Page:Popular Science Monthly Volume 91.djvu/608

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A Lift Deck for Automobile Freight Cars

It doubles the automobile capacity of a car and
does not interfere with the shipping of other goods

IN shipping automobiles in car load lots at the present time, a temporary deck or floor is built within the car at the time of each shipment. On this, one row of automobiles is placed above another row loaded on the main floor of the car. In this way the capacity of the car is practically doubled. But this method of utilizing space is expensive and it injures the car to have the decks continually installed and removed. Consequently the automobile shipper is up against a serious problem.

Joseph C. Youngblood, of Atwood, Kansas, has invented a lift deck which seems to meet all requirements. The mechanism necessary to operate the deck will in no way interfere with the shipping of goods other than automobiles. The deck can be lowered to the car floor so that automobiles can be loaded upon it with ease. It can then be raised to its elevated position and automobiles loaded into the lower portion of the car without interfering with it.

The lift deck is raised by means of pistons traveling within four cylinders. The lower ends of the four cylinders extend below the car floor and are connected with a pipe that extends to a tank containing oil and a pump.

The upper lift deck for automobiles and the mechanism that elevates it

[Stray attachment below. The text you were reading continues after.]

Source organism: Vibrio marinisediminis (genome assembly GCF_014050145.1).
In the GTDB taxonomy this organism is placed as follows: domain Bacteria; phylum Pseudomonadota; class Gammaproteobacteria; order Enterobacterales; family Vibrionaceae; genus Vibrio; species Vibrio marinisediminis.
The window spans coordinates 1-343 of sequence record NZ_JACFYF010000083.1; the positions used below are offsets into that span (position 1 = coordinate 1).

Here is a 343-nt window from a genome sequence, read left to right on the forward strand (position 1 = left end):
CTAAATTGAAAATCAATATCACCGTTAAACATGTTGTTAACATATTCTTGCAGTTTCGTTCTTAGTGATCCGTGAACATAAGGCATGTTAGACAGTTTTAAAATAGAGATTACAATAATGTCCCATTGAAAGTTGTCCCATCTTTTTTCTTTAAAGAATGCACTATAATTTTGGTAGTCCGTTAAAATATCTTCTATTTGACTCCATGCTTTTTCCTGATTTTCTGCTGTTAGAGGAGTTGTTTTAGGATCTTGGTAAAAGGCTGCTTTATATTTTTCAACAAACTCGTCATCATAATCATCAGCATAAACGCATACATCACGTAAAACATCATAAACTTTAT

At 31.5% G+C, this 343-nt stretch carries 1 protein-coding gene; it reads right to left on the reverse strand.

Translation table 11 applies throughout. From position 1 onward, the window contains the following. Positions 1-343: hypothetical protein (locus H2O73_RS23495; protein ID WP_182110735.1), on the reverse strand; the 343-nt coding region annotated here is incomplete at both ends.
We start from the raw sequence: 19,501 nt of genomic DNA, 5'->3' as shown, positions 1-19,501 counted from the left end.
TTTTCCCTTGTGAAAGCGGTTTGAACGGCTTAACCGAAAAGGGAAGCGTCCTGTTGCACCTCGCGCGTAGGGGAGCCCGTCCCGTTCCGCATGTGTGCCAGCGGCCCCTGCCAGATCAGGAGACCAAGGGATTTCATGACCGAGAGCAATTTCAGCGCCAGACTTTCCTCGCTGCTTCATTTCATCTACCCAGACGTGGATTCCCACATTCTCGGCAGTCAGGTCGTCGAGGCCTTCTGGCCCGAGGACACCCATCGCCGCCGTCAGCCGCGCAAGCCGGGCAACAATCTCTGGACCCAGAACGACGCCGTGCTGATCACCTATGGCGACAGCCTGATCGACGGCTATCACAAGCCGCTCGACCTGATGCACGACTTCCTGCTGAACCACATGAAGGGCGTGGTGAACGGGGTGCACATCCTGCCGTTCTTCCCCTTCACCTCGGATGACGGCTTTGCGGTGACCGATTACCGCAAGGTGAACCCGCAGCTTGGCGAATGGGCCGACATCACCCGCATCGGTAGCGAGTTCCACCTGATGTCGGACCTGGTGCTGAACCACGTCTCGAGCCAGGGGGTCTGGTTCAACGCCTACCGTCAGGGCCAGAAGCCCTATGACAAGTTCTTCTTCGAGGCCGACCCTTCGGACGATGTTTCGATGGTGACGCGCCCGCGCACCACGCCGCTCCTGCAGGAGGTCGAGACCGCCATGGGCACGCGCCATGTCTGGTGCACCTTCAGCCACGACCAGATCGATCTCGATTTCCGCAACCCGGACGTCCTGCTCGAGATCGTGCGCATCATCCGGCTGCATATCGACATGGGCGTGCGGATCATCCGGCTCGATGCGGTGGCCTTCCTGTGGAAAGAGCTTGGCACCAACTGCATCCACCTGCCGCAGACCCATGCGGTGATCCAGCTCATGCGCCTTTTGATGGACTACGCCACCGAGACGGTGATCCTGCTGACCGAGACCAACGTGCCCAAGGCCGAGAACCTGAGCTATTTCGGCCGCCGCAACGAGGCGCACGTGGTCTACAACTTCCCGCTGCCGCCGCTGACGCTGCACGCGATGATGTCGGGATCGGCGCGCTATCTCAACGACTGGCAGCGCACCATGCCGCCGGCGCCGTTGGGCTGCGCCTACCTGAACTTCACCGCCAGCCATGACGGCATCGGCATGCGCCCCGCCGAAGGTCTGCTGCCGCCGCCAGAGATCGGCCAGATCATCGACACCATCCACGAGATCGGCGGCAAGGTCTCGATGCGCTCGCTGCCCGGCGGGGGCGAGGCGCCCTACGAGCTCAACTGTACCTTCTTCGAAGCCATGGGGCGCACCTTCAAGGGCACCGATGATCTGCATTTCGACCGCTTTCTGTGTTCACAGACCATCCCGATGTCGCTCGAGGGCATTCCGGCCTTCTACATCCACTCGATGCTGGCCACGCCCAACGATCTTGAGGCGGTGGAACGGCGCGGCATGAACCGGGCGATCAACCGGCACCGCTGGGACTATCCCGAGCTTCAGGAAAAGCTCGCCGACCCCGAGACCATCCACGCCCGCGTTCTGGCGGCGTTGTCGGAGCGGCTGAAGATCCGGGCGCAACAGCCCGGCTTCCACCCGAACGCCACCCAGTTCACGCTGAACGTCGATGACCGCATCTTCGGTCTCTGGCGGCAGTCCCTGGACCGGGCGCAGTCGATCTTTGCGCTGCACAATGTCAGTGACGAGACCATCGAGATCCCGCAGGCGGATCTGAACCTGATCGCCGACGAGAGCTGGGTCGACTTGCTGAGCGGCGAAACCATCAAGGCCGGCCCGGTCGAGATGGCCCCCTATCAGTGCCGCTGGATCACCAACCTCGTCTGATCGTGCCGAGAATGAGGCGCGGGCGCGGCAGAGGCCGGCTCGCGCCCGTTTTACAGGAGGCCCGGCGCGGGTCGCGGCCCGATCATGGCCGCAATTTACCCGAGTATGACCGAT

An electric motor and the pump which it operates are contained in a separate compartment carried under the car floor. The oil supply tank is situated next to the pump.

When the deck is to be raised the motor is started and the pump forces oil from the storage tank into the pipe line and thence into the cylinders to force the pistons upward. When the deck, with its load of automobiles, has been raised to its uppermost position, pins are inserted in the cylinders to hold the deck permanently in position. This prevents any possible back-flow of the oil from the cylinders and relieves the cylinders and pipe line from continued pressure. When the deck is to be lowered, the pins are removed to permit the free movement of the piston rods.

After reaching its destination the car can be unloaded without any additional equipment or tools. The automobiles on the car floor are first removed and when they are all out the upper deck is lowered and the cars on it removed as were the cars on the deck floor. Spaced floor plates support the automobiles while they are being shipped, but wooden beams can be substituted. The supply tank, pumps and motor may be placed in any part of the car that is convenient.

The lift deck takes the place of the expensive temporary upper deck and does not interfere with the carrying of goods other than automobiles. It can be raised or lowered in a minimum of time